The opinion of the court was delivered by: Hon. Harold Baer, Jr., District Judge
Plaintiff Patricia Hughes ("Hughes"), on behalf of herself and her three minor children, brought this action for, inter alia, fraud in connection with her investment in a privately held start-up company. Defendants are, primarily, the founders, officers, and directors of that venture.
Since this Court's opinion regarding Defendants' motion to dismiss, see Hughes v. BCI, 452 F. Supp. 2d 290 (S.D.N.Y. Sept. 14, 2006), Defendants and several other parties have interposed cross-claims. Multiple summary judgment motions are now before this court on Plaintiffs' original claims and various cross-claims by various parties. I will address these motions seriatim, proving background only where necessary to reach a decision.*fn1
A court will not grant a motion for summary judgment unless it determines that there is no genuine issue of material fact and the undisputed facts are sufficient to warrant judgment as a matter of law. Fed. R. Civ. P. 56; Celotex Corp. v. Catrett, 477 U.S. 317, 322-23, 106 S.Ct. 2548, 91 L.Ed. 2d 265 (1986); Anderson v. Liberty Lobby Inc., 477 U.S. 242, 250, 106 S.Ct. 2505, 91 L.Ed. 2d 202 (1986). The moving party bears the burden of demonstrating the absence of a material factual question. Anderson v. Liberty Lobby, 477 U.S. 242, 247, 106 S.Ct. 2505, 91 L.Ed. 2d 202. In determining whether there is a genuine issue of material fact, the Court must resolve all ambiguities, and draw all inferences, against the moving party. United States v. Diebold, Inc., 369 U.S. 654, 655, 82 S.Ct. 993, 8 L.Ed. 2d 176 (1962) (per curiam); Donahue v. Windsor Locks Bd. of Fire Comm'rs, 834 F.2d 54, 57 (2d Cir. 1987). However, a disputed issue of material fact alone is insufficient to deny a motion for summary judgment; the disputed issue must be "material to the outcome of the litigation," Knight v. U.S. Fire Ins. Co., 804 F.2d 9, 11 (2d Cir. 1986), and must be backed by evidence that would allow "a rational trier of fact to find for the non-moving party." Matsushita Elec. Indus. Co. v. Zenith Radio Corp., 475 U.S. 574, 587, 106 S.Ct. 1348, 89 L.Ed. 2d 538 (1986); see also Aldrich v. Randolph Cent. Sch. Dist., 963 F.2d 520, 523 (2d Cir. 1992).
A. Plaintiffs' Motions v. Cunningham Defendants and Cunningham Defendants' Cross-Motions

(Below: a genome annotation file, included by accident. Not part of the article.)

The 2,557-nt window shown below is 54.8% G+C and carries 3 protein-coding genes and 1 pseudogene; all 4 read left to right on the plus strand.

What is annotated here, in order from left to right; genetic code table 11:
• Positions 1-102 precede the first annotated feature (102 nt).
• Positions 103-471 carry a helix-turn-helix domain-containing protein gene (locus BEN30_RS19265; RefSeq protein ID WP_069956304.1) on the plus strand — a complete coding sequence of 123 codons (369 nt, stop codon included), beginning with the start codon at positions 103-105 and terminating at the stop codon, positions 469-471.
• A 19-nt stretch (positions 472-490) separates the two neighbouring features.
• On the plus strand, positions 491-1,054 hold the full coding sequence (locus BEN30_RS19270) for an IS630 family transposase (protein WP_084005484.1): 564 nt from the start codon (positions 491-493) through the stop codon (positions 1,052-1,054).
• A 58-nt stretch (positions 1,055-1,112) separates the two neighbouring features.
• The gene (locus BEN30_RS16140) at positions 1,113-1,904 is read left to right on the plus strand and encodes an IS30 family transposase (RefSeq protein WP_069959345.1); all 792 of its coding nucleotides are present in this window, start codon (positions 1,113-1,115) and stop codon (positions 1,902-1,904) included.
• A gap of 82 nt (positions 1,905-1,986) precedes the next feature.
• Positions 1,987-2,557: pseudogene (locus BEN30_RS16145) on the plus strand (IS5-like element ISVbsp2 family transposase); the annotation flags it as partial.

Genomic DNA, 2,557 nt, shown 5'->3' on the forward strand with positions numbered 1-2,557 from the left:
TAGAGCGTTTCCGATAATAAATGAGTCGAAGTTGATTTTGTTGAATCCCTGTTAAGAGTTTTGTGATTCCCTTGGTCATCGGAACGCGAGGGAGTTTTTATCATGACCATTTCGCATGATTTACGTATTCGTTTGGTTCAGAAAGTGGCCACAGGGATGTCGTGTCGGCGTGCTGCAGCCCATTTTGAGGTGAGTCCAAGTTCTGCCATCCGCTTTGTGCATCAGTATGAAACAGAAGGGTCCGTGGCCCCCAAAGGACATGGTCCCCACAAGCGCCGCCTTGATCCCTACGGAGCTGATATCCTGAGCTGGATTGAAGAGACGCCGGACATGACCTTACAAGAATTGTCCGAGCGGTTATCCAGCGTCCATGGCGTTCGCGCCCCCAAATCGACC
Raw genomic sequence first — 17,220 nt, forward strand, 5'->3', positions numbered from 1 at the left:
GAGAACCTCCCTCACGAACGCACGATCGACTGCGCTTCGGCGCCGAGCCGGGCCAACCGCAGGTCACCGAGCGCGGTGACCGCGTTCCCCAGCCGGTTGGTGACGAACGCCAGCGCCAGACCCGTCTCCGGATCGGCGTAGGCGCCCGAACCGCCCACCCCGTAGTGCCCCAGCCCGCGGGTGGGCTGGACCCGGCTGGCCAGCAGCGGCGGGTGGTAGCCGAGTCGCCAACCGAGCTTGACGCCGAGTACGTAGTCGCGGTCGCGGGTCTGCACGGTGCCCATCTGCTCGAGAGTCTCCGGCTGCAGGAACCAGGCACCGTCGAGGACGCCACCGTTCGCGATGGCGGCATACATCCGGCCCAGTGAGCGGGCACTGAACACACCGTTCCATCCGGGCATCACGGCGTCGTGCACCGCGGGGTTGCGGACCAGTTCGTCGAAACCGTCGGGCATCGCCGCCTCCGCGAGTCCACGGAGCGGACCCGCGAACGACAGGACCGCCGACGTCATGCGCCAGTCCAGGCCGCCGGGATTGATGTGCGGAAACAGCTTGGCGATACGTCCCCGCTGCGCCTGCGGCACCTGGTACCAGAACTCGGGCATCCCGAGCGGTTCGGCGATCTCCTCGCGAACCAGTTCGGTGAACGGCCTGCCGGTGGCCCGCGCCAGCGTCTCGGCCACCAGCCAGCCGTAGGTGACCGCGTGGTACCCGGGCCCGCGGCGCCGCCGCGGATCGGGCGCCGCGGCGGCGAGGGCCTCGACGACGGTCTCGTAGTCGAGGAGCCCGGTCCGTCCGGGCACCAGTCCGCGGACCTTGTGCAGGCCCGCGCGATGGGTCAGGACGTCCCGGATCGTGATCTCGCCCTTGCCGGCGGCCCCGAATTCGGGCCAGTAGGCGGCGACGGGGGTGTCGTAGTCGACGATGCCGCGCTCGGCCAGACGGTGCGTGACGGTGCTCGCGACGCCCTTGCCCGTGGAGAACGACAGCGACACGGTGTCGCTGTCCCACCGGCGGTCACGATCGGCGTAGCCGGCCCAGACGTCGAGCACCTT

Plaintiff Hughes and her three minor children moved for summary judgment against Michael Cunningham ("M. Cunningham"), the Coach House Group (UK) Ltd. ("CHG"), The Sustainable Project Development Group, Ltd. ("Sustainable Projects"), SPDG Fibre International ("SPDG Fibre"), and SPDG Technologies, PLC ("SPDG Tech") (collectively, the "Cunningham Defendants") on the following claims: unjust enrichment (Plaintiffs' Sixth Claim), successor liability (Plaintiffs' First and Tenth Claims), promissory and equitable estoppel (Plaintiffs' Eleventh and Twelfth Claims), breach of fiduciary duty and trust (Plaintiffs' Seventeenth Claim, v. M. Cunningham only), avoidance of fraudulent transfer or conveyance (in the alternative) (Thirteenth and Fourteenth Claims), and various remedies, if summary judgment is granted on any of the above claims (Sixteenth Claim).
The Cunningham Defendants have cross-moved for summary judgment on the above claims, and additionally, moved for summary judgment to dismiss Plaintiffs' claims for fraud (Plaintiffs' Second Claim), negligence (Plaintiffs' Third Claims), negligent misrepresentation (Plaintiffs' Fourth Claim), intentional concealment or negligent nondisclosure (Plaintiffs' Fifth Claim), respondeat superior (Plaintiffs' Eighth Claim), and "veil piercing" (Plaintiffs' Fifteenth Claim), and to dismiss Plaintiffs' claims for consequential or punitive damages.
Because genuine issues of material fact exist as to all the above claims, summary judgment is denied to both parties on all these claims.
B. Cunningham Defendants' Motions v. BCI and Bio-Comp
Defendants BCI International Holdings, Inc. ("BCI") and Bio-Composites International, Inc. ("Bio-Comp") interposed several cross-claims against the abovementioned Cunningham Defendants, as well as third-party defendants David Higson ("Higson") and John Cunningham ("J. Cunningham").
The Cunningham Defendants, as well as Higson and John Cunningham, subsequently moved for summary judgment to dismiss BCI's and Bio-Comp's cross-claims for breach of fiduciary duty (against Michael and John Cunningham) and aiding and abetting breach of fiduciary duty (against Higson and the remaining "Cunningham Defendants"), theft and diversion of corporate assets (against the Cunningham Defendants), conversion (against the Cunningham Defendants), unjust enrichment (against the Cunningham Defendants), and prima facie tort (against the Cunningham Defendants).
Because genuine issues of fact exist as to all the above claims, the Cunningham Defendants and Higson and John Cunningham's motion for summary ...